Megalosaurus, ichthyosaurus, stegosaurus, Tyrannosaurus rex — most nine-year-olds will be very familiar with the fact that -saurus -ˈsɔːrəs is a common ending for the names of dinosaurs.
Young dinosaur enthusiasts who live in England and other nonrhotic places are thereby well primed for jokes such as
— What do you call a short-sighted dinosaur?
— A “do-you-think-he-saw-us”!
where of course saw us is pronounced -ˈsɔːrəs with intrusive r.
Obviously, this joke would tend to fall flat in north America.
Rhotic speakers have to console themselves with lamer jokes like
— What did the dinosaur say after the car crash?
though I suppose even that one wouldn’t work for people who have distinct FORCE and NORTH vowels.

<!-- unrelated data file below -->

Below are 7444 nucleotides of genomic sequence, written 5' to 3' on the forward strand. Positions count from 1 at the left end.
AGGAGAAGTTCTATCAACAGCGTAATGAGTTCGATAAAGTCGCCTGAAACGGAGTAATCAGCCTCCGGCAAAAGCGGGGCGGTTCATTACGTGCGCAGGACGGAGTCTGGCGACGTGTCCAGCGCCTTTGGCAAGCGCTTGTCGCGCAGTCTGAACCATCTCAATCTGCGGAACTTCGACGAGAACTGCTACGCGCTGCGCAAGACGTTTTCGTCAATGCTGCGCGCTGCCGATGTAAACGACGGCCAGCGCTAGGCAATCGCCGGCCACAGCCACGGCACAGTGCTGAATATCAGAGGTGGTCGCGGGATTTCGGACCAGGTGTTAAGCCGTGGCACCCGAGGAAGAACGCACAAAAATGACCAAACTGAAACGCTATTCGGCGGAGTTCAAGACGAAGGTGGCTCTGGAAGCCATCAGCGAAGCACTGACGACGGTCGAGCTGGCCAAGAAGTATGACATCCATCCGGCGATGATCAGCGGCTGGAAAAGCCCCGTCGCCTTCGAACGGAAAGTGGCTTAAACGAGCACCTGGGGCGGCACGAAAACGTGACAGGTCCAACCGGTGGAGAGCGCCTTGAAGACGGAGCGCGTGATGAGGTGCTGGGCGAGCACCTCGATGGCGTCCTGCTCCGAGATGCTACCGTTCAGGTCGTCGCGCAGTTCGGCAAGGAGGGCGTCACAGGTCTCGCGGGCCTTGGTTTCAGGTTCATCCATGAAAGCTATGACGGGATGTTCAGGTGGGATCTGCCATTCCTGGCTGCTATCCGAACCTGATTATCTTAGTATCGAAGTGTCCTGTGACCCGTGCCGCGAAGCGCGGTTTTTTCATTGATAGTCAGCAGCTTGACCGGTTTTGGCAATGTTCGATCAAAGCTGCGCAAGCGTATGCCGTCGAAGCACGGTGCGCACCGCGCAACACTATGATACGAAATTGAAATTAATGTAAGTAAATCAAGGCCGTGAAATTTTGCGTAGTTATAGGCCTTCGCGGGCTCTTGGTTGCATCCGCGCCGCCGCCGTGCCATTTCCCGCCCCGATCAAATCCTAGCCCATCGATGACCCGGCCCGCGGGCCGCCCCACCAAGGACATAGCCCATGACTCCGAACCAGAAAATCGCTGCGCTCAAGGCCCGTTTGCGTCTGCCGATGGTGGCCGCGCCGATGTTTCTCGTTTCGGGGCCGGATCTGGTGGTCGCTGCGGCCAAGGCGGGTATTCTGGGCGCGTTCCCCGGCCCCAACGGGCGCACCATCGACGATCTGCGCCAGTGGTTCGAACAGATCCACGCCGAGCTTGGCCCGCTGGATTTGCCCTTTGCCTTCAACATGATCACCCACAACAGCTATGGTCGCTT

They’ll have to be content with
—What do you call a dinosaur that smashes up everything in its path?
A correspondent saw some interesting dinosaur money boxes in a gift shop in London. Each dinosaur was given a name formed from a child’s name plus -saurus, with the pronunciation shown in an ad-hoc respelling system.
What is interesting is that the respelling system assumes intrusive r as a matter of course, so that “saw us” is seen as an adequate indication of how to pronounce -saurus. My correspondent comments that this produces the wrong pronunciation for a rhotic speaker like him.
Clearly this gift shop is not going to be catering for the Scottish, Irish or American markets.